- VoIP numbers can be linked to on-premises or cloud-based systems.
- VoIP numbers have more sophisticated capabilities and offer more flexibility than traditional business phone systems, although many can work with your existing hardware.
- You can start by choosing a business phone system provider and connecting an existing number or choosing a new one.
- This article is for small and medium sized business owners considering a VoIP number.
In the globalized, digital world we live in today, you never know when you might need to make a call from anywhere using anything – so now it's time for businesses to choose between regional or time restrictions on their location or device. Leaning forward doesn't make sense. Fortunately, there is a solution.
A Voice over Internet Protocol (VoIP) number allows you to choose whatever area code you want for the phone, or even have multiple phone numbers with different area codes. Thanks to these virtual numbers, it's never been easier to customize and operate a business from a variety of environments – and there are a whole host of other benefits.
Editor's Note: Looking for the Right Business Phone System for Your Business? Fill out the questionnaire below to have our vendor partners contact you about your needs.
If you are wondering what this means and whether VoIP numbers are a good option for you, then you are at the right place. We'll walk you through how VoIP numbers work, how they compare to traditional phone numbers, how to get one, and some things to look for along the way.
How does VoIP work?
Whereas traditional phone numbers (i.e., landlines) are linked to a specific phone line and call using circuit transmission over the public switched telephone network (PSTN), VoIP uses the Internet to make calls and calls to a specific is not connected to the device.
The name literally means that it transmits voices using the Internet Protocol. How it works is complicated, but basically, a VoIP converts the analog signal from the phone into digital form so that the Internet can process it.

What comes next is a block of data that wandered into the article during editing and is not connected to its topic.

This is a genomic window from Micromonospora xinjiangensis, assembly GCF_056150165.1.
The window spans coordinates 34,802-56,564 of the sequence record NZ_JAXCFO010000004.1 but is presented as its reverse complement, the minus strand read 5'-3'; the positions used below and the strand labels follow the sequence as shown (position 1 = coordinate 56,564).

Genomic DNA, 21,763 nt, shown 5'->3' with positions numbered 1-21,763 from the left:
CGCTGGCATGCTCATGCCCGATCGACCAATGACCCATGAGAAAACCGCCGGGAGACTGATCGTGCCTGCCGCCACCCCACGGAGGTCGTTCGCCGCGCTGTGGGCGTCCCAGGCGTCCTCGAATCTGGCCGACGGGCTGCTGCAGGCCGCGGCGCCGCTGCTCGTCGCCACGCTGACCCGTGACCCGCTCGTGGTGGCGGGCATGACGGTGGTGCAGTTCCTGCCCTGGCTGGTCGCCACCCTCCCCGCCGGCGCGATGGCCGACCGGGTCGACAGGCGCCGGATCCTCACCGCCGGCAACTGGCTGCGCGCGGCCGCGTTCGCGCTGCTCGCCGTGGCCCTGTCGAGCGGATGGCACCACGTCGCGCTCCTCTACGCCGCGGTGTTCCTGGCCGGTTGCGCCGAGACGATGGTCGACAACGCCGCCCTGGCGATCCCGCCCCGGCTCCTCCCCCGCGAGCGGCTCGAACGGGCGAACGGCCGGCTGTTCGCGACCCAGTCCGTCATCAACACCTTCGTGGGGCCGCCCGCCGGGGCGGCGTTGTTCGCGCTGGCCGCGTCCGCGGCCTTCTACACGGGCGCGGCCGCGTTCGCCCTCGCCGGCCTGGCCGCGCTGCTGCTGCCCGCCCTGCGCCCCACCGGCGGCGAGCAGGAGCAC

Although it has become more popular recently, VoIP has been around in some form or another since 1995. Since then, we have seen a huge increase in quality and speed with lower cost and more features.
Types of VoIP Systems
Although all VoIP systems use the same basic mechanism, there are a few different types.
The most basic VoIP phone system is a simple piece of software running through an Internet provider, giving you access to your virtual number from anywhere and through any device. It works just like software like Skype. It is ideal for individuals or small organizations as it is the simplest and cheapest option to set up. [Read related article: 4 Types of Phone Systems]
On-Premise VoIP Systems
Then there are on-premises VoIP systems, which take the technology used in traditional landlines and convert it into a VoIP version. This is the most complex and difficult to maintain, as companies must control and maintain everything themselves, but it can work for larger companies.
Cloud-Based VoIP Systems
An alternative to an on-premises system is a VoIP system hosted by a third party, which leases the solution, sets it up and maintains it when necessary. This gives the company less control over the system than an on-premises solution, but is much easier to handle and is therefore very popular.
You can also listen to hosted VoIP systems called cloud-based phone systems. Both the things are practically the same. When a VoIP system is hosted on the cloud, it means that an outside company maintains everything. For example, read our Nextiva review.
VoIP vs. Traditional Phone Numbers
What we consider to be a traditional business phone number is usually a landline: an analog phone system hosted by a local phone company that functions using a copper wiring infrastructure via PSTN.
For a company to have its own landline service (with features like multiple extensions and call transfers), it must have private branch exchange (PBX) hardware. A PBX system is expensive and complicated to maintain, but it offers important features such as call forwarding.
In contrast, VoIP phone systems run via the Internet. However, the results are largely the same: VoIP systems offer most of the features that were previously limited to PBX systems.
Now that you know the difference between the two, you are probably wondering whether a VoIP or a landline is better for your business. Let's review the details.
Advantages and disadvantages of traditional phone numbers
One advantage of traditional phone numbers is that they have been around for so long that everyone in the company will feel confident using them. And since they don't require the Internet to function, they are more reliable in areas where the Internet connection is slow or intermittent.
However, many phone system providers are now phasing out their landlines, which means you could run into problems in the future if you need to replace or repair it. Nobody wants to work with obsolete technology. In addition, they can be expensive and difficult to maintain, often requiring in-house IT staff.
Important achievements: Traditional phone lines are reliable when the Internet connection falters, but they are expensive and hard to maintain.
Advantages and Disadvantages of VoIP Numbers